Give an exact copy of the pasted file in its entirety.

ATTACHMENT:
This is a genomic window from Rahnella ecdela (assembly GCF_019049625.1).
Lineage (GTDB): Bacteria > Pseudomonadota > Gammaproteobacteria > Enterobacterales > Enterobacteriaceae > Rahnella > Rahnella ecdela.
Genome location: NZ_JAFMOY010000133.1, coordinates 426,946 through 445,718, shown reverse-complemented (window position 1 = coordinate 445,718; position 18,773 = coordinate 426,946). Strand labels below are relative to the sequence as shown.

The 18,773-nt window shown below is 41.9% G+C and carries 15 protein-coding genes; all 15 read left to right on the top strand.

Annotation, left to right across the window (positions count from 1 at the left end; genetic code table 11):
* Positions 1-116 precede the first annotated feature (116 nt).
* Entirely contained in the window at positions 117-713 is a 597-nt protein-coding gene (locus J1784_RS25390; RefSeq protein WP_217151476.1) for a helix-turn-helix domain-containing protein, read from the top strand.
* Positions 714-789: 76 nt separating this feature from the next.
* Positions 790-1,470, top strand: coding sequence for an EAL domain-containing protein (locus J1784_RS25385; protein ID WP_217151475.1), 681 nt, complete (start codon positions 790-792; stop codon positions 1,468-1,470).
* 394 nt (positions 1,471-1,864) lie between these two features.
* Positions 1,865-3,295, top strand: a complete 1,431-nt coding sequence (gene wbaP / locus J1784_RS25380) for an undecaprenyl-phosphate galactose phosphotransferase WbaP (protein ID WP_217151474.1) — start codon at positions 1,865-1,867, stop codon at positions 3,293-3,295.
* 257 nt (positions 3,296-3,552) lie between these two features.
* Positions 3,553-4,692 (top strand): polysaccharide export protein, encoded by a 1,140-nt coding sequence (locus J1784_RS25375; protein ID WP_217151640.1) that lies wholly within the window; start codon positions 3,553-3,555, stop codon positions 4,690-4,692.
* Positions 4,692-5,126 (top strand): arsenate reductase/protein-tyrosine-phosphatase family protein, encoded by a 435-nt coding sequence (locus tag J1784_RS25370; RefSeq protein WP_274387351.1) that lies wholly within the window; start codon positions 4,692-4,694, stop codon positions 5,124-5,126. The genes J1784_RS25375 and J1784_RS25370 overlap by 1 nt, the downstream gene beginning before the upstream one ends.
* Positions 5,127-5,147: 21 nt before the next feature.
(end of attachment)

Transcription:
This is a genomic window from Rahnella ecdela (assembly GCF_019049625.1).
Lineage (GTDB): Bacteria > Pseudomonadota > Gammaproteobacteria > Enterobacterales > Enterobacteriaceae > Rahnella > Rahnella ecdela.
Genome location: NZ_JAFMOY010000133.1, coordinates 426,946 through 445,718, shown reverse-complemented (window position 1 = coordinate 445,718; position 18,773 = coordinate 426,946). Strand labels below are relative to the sequence as shown.

The 18,773-nt window shown below is 41.9% G+C and carries 15 protein-coding genes; all 15 read left to right on the top strand.

Annotation, left to right across the window (positions count from 1 at the left end; genetic code table 11):
* Positions 1-116 precede the first annotated feature (116 nt).
* Entirely contained in the window at positions 117-713 is a 597-nt protein-coding gene (locus J1784_RS25390; RefSeq protein WP_217151476.1) for a helix-turn-helix domain-containing protein, read from the top strand.
* Positions 714-789: 76 nt separating this feature from the next.
* Positions 790-1,470, top strand: coding sequence for an EAL domain-containing protein (locus J1784_RS25385; protein ID WP_217151475.1), 681 nt, complete (start codon positions 790-792; stop codon positions 1,468-1,470).
* 394 nt (positions 1,471-1,864) lie between these two features.
* Positions 1,865-3,295, top strand: a complete 1,431-nt coding sequence (gene wbaP / locus J1784_RS25380) for an undecaprenyl-phosphate galactose phosphotransferase WbaP (protein ID WP_217151474.1) — start codon at positions 1,865-1,867, stop codon at positions 3,293-3,295.
* 257 nt (positions 3,296-3,552) lie between these two features.
* Positions 3,553-4,692 (top strand): polysaccharide export protein, encoded by a 1,140-nt coding sequence (locus J1784_RS25375; protein ID WP_217151640.1) that lies wholly within the window; start codon positions 3,553-3,555, stop codon positions 4,690-4,692.
* Positions 4,692-5,126 (top strand): arsenate reductase/protein-tyrosine-phosphatase family protein, encoded by a 435-nt coding sequence (locus tag J1784_RS25370; RefSeq protein WP_274387351.1) that lies wholly within the window; start codon positions 4,692-4,694, stop codon positions 5,124-5,126. The genes J1784_RS25375 and J1784_RS25370 overlap by 1 nt, the downstream gene beginning before the upstream one ends.
* Positions 5,127-5,147: 21 nt before the next feature.